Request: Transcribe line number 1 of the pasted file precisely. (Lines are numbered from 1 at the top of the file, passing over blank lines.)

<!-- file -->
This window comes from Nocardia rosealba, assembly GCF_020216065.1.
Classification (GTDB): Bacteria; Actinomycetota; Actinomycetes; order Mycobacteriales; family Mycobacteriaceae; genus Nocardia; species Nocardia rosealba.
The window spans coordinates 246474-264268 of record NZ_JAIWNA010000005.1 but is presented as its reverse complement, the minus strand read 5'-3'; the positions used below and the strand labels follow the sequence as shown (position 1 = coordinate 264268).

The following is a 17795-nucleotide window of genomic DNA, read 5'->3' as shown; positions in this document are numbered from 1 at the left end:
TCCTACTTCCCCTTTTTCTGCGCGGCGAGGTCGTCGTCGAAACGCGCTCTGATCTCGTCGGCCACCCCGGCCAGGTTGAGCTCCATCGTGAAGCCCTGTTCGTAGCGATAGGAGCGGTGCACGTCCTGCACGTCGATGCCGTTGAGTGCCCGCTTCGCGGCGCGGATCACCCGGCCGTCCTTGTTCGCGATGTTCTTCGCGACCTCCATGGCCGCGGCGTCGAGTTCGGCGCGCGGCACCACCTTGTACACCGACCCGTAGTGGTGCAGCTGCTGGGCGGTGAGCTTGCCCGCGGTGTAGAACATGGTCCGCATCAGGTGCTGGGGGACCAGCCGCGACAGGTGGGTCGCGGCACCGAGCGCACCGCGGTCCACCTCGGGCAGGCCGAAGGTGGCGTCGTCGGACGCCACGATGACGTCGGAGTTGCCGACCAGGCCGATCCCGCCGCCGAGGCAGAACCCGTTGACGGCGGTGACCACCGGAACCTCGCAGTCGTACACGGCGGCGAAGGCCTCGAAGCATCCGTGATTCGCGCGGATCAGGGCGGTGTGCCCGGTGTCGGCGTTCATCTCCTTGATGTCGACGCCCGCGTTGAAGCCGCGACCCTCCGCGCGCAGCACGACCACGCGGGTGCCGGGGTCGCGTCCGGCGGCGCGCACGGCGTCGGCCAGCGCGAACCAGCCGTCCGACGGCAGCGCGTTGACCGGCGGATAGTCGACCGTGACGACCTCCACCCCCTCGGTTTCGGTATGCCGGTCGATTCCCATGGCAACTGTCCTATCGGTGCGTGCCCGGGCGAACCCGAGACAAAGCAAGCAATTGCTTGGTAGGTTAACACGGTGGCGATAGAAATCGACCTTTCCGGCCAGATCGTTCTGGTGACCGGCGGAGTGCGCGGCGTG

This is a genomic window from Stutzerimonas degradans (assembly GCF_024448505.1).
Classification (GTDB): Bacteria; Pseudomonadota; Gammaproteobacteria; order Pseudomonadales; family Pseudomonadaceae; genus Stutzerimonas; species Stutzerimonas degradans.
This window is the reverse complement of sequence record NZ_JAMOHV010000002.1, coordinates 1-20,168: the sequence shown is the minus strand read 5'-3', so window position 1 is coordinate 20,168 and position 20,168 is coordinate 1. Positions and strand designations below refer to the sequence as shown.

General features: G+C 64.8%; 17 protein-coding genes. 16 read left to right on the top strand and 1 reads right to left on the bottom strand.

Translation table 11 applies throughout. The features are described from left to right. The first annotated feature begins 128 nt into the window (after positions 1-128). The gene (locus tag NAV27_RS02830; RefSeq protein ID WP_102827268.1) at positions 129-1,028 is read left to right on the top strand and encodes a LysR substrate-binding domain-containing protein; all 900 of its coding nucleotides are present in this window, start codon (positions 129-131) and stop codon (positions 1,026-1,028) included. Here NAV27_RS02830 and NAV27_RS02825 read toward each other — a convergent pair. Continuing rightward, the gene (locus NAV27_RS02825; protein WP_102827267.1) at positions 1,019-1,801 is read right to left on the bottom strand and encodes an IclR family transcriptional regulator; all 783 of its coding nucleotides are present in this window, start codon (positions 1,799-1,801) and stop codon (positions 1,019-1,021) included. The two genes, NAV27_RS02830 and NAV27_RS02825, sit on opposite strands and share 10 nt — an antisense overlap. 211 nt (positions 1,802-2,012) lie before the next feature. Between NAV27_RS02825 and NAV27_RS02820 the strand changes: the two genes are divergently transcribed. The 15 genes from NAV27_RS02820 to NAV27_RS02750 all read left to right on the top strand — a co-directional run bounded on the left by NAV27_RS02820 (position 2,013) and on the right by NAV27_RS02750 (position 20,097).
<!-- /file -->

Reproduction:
This window comes from Nocardia rosealba, assembly GCF_020216065.1.